Elections can be thrilling, exhausting and disappointing all at once. That was certainly the case in the Shropshire Council elections last Thursday.
Council leader Peter Nutting, the man who put Shrewsbury first in everything, was thrown off Shropshire Council and Shrewsbury Town Council. The Conservatives gained 11% more seats across England with the Boris Bounce but in Shropshire they lost 12% of their seats.
For the first time, the Green Party showed strength across the county, taking four seats. Labour gained one seat and the Lib Dems two.
There could not be a clearer message. Whatever is happening elsewhere in the country, the Shropshire Tories are unpopular in this county and they are failing our county.
The now former council leader Peter Nutting was summarily dismissed by the Lib Dems. This wasn’t a close call. Rob Wilson won by more than 500 votes. Wilson also defeated Nutting in the Shrewsbury Town Council. Labour remains the biggest group on the town council with seven members. The Liberal Democrats are now in second place with six seats. The Conservatives and Greens have two members each.
Julia Buckley is the first Labour councillor in Bridgnorth, a town that has not been well served by its Conservative councillors. And the unpopular Conservative Simon Harris was defeated by Labour in Broseley.
The Greens went from one seat to four. An impressive performance and in the wards they targeted, they performed strongly. Unfortunately, neither Greens nor the Lib Dems were elected in the chalk and cheese ward of Church Stretton and Craven Arms. Their combined vote was 2,915. The two Tories who won had a combined vote of 2,538. There is a lesson for green leaning parties there. The Greens won 12 of 18 seats on Oswestry Town Council.
The Lib Dems nearly toppled the deputy leader Steve Charmley, who despite his confidence before the vote scraped in by just 34 votes.
The Conservatives gained 43 seats, 11 fewer than in 2009. That weakens their authority but is five more than the 38 seats they need to form the next administration. Shropshire Conservatives have lost their sense of judgement. That is why they have performed so badly when across the country other Conservatives were enjoying the Boris Bounce?
Steve Charmley now wants to be the new council leader. Applauding Peter Nutting on BBC Radio Shropshire this morning, Charmley has backed every disastrous decision Shropshire Council has made since it was created in 2009. The list is too long for this article but he supported setting up the council company ip&e, which failed with unknown losses. He has backed plans to refurbish Shirehall and the subsequent plans to demolish it. He was enthusiastic about buying the now near worthless shopping centres in Shrewsbury, losing council tax papers around £50 million so far. He has shown no interest in green or community issues. He closed Ludlow’s recycling centre. And he wants to be leader? Do the Conservatives want more of the same stuff that has served them and the county so badly?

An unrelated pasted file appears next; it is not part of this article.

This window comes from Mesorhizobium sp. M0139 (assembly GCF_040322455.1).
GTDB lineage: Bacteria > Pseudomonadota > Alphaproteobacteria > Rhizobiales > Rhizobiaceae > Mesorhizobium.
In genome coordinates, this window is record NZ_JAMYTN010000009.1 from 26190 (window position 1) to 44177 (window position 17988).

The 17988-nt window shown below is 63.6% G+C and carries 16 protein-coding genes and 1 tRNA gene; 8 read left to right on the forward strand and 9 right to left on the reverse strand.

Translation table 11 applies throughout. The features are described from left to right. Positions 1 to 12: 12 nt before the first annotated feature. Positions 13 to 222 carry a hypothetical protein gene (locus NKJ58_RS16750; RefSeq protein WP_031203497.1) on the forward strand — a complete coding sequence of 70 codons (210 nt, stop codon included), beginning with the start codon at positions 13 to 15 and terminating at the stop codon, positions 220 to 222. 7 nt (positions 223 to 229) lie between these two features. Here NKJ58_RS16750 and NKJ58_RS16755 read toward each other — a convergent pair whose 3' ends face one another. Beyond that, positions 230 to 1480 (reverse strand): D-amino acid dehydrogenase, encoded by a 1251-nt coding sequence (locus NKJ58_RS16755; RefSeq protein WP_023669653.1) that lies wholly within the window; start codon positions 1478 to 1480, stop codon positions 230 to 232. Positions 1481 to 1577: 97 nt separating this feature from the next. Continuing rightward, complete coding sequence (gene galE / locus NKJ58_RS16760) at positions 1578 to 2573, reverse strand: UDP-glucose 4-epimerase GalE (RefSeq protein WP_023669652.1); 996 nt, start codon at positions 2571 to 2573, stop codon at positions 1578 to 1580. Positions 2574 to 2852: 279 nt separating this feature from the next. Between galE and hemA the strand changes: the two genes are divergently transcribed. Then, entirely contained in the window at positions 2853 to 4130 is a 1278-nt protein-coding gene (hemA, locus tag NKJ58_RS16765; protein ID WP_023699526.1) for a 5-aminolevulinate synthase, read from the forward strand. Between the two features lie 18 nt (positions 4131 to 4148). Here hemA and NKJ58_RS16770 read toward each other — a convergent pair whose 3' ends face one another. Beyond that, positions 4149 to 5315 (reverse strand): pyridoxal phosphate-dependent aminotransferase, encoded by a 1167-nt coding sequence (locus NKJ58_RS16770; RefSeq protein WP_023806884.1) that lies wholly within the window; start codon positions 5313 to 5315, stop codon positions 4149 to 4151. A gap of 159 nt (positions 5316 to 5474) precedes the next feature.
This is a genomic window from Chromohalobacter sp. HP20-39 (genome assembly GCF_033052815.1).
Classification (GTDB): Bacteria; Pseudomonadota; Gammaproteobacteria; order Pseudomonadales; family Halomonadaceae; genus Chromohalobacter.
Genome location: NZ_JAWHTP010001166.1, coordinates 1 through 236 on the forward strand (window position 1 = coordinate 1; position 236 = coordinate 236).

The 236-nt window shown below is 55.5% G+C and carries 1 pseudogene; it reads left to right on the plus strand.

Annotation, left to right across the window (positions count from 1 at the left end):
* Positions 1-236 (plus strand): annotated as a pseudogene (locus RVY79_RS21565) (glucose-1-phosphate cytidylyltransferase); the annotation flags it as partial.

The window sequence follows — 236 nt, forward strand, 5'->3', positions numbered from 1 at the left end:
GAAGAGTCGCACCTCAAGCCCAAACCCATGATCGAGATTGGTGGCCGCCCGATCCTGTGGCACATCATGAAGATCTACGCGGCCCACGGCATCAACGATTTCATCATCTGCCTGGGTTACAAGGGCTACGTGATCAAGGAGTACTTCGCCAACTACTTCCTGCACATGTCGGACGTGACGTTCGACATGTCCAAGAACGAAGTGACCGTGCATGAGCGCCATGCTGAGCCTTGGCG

Despite the near miss in Whittington, the Lib Dems have done well. We are up by two seats, one of them being the stunning victory by 20-year old Alex Wagner in Bowbrook, Shrewsbury. The Conservatives vote in Bowbrook fell from 688 to 322 votes and Alex romped home with 1,001 votes. He said:
“This was a victory due to traditional, pavement-pounding, liberal community politics. We worked hard, listened to local people and I’m so proud to be their voice now. The Conservative record on waste is appalling and they’ve made such a bodge of running the show that hundreds – 1,001 in Bowbrook – want real change!”
Also in Shrewsbury, another young newcomer, Mary Davis retained Abbey and Bernie Bentick took Meole for the Lib Dems.
There were, as in all elections, some near misses. The Lib Dems lost to the Conservatives in Bagley (by 18 votes), Ruyton and Baschurch (90 votes), The Meres (23 votes) and Whittington (34 votes). Labour lost Harlescott to the Conservatives by 23 votes.
Majorities ranged from 18 to 938. The five largest majorities are: Gwilym Butler, Conservative, Cleobury Mortimer (938); Ed Potter, Conservative, Loton (933); Ruth Houghton, Liberal Democrats, Bishop’s Castle (889); Heather Kidd, Liberal Democrats, Chirbury and Worthen (863); and Nick Hignet, Conservative, Rea Valley (777).